Hoard's Dairyman: What others are charging for custom work

crops and forages

What others are charging for custom work

As producers continue to specialize, the interest in custom work grows, as well. In order to get a better feel for what is being charged for these services, Wisconsin’s National Agricultural Statistics Service field office conducted a statewide survey. Approximately 750 surveys were compiled from farmers who hire custom operators, custom operators and farmers who performed custom work, and machinery dealers who rent out equipment.

The rates in this article are ranges and averages of actual reported data for 2010. In these tables, most of the rates include the cost of hiring the machine with fuel and operator but exclude the cost of any materials. Tractor data found in Table 2 is based on only rental rates and excludes fuel and operator. The same situation applies for rental of silage bagging equipment shown at the bottom of Table 4. Meanwhile, the costs for bulldozing in Table 2 do include the cost of fuel and labor.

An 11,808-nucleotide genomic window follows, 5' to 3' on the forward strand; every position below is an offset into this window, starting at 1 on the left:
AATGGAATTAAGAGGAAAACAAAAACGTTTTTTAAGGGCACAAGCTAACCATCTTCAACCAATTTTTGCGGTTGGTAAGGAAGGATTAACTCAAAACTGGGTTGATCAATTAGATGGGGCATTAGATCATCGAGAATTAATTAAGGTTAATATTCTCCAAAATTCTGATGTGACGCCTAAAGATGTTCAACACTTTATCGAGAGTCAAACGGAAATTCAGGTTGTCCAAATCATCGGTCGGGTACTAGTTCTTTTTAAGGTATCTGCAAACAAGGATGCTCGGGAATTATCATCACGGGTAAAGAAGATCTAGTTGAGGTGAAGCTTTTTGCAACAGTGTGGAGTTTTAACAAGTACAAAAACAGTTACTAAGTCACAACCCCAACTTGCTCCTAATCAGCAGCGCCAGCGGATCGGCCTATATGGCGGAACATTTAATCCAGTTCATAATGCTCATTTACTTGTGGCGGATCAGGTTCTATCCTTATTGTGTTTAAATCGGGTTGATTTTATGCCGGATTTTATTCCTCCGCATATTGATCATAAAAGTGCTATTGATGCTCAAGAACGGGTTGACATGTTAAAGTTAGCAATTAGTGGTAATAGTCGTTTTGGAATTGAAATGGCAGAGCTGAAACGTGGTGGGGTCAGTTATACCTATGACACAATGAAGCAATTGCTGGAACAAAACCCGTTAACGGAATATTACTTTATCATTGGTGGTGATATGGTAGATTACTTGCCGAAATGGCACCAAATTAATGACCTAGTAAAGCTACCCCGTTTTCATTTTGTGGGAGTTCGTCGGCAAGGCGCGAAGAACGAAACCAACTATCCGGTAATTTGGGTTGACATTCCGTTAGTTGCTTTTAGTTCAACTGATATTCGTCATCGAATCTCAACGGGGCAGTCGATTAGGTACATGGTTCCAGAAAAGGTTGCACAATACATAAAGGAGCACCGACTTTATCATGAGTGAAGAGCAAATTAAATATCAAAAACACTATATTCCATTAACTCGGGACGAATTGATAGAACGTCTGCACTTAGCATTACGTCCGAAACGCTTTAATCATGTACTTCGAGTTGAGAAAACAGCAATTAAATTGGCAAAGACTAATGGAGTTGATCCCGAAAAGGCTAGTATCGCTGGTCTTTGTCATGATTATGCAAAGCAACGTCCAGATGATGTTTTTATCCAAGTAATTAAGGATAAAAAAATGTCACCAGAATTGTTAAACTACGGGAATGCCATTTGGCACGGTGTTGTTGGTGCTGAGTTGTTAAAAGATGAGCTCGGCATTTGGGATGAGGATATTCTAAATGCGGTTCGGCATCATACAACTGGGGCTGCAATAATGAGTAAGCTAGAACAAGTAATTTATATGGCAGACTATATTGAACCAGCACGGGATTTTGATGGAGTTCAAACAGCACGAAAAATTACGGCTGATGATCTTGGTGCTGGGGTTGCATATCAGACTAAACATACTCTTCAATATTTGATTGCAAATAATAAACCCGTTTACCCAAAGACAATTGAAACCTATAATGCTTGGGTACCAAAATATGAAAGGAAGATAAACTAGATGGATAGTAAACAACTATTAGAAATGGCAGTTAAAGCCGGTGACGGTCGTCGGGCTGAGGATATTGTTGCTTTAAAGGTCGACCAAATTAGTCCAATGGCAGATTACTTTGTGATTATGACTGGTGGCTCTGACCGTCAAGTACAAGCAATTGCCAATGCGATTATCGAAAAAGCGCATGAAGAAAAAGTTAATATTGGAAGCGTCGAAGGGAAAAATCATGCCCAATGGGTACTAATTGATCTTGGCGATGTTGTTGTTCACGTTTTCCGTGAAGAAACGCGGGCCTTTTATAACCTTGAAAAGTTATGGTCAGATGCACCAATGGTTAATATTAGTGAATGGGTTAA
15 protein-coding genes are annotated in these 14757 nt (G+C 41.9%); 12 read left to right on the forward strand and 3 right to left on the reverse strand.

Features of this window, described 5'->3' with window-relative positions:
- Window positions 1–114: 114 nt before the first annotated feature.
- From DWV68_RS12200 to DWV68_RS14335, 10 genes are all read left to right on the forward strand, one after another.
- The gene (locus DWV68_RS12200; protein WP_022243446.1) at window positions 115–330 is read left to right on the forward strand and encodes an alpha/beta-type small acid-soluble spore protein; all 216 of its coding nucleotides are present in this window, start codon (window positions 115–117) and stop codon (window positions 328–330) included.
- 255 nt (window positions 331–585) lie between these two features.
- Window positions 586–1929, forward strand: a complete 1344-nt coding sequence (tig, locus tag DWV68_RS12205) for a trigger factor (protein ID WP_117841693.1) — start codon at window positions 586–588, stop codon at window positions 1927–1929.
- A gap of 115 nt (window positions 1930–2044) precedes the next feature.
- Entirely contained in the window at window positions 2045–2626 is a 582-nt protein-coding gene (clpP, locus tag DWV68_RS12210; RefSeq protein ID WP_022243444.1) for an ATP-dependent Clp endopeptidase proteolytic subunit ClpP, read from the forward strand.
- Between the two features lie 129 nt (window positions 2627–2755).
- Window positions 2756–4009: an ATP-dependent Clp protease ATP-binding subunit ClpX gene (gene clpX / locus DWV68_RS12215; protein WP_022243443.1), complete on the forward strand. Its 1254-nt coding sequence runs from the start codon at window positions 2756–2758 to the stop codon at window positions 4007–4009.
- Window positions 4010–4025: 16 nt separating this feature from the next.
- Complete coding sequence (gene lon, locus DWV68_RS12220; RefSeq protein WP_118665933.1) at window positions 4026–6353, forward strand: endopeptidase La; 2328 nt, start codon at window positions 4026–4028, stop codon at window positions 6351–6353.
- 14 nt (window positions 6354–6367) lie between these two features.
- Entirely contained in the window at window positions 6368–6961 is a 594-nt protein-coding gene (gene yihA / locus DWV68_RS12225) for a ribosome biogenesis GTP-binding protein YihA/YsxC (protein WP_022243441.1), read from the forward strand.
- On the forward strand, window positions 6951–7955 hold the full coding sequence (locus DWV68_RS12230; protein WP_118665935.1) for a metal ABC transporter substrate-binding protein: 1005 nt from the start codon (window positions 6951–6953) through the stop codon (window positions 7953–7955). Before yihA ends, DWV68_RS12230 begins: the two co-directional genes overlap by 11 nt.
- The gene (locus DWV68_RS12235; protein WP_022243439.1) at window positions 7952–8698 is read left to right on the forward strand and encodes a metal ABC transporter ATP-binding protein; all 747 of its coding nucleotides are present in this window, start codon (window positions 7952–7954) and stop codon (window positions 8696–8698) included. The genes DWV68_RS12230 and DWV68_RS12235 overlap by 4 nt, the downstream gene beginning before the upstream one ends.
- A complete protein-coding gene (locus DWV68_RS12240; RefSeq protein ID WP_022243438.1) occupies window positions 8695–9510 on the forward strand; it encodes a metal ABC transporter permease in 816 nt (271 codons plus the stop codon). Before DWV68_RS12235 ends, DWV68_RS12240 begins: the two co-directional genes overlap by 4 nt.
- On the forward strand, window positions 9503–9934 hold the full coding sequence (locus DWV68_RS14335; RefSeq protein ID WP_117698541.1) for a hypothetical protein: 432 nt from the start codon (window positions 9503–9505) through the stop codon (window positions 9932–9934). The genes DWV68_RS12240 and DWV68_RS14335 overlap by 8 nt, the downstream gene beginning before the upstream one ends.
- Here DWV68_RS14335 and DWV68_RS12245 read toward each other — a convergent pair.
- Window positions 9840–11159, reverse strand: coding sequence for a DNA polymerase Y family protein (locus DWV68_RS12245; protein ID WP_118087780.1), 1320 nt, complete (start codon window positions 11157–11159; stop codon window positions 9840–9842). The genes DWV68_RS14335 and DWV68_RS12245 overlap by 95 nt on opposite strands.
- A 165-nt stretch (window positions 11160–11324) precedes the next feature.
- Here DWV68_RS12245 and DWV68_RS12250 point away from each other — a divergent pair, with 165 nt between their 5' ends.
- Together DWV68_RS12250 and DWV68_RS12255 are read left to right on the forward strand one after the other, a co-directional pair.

When looking at Tables 1, 2, and 4, you will note some wide ranges in the answers given. No attempt was made to distinguish between rates charged by custom operators who perform these operations as their main source of income and those who occasionally do custom work as a sideline.

Reports were edited to remove replies for which the respondent’s figures were widely outside the range of other answers. The ranges provided for each category encompass at least 90 percent of the reported values.

Rates are typically influenced by fuel costs, soil conditions, topography, field size and shape, and type, age, and availability of equipment. When looking at these numbers, please keep in mind that machinery, fuel, and labor prices continue to go up. In the case of fuel, enough time has lapsed since the survey was initiated that fuel prices, when included in many categories, could cause rental rates to go up this year.

Table 1 includes field and storage practices performed on hay, while Table 4 involves corn silage. The bagging information in Table 4 applies to both hay and corn silage.

When looking at the tables, be sure to look at the bold heading found above each item. In parenthesis, you will find how each item is priced: by the acre, by the hour, by the bale, or per linear foot (silo bags). We only included rates more specific to the dairy industry.

A complete report can be found by going to www.nass.usda.gov/wi and clicking on “Wisconsin Custom Rate Guide 2010.”

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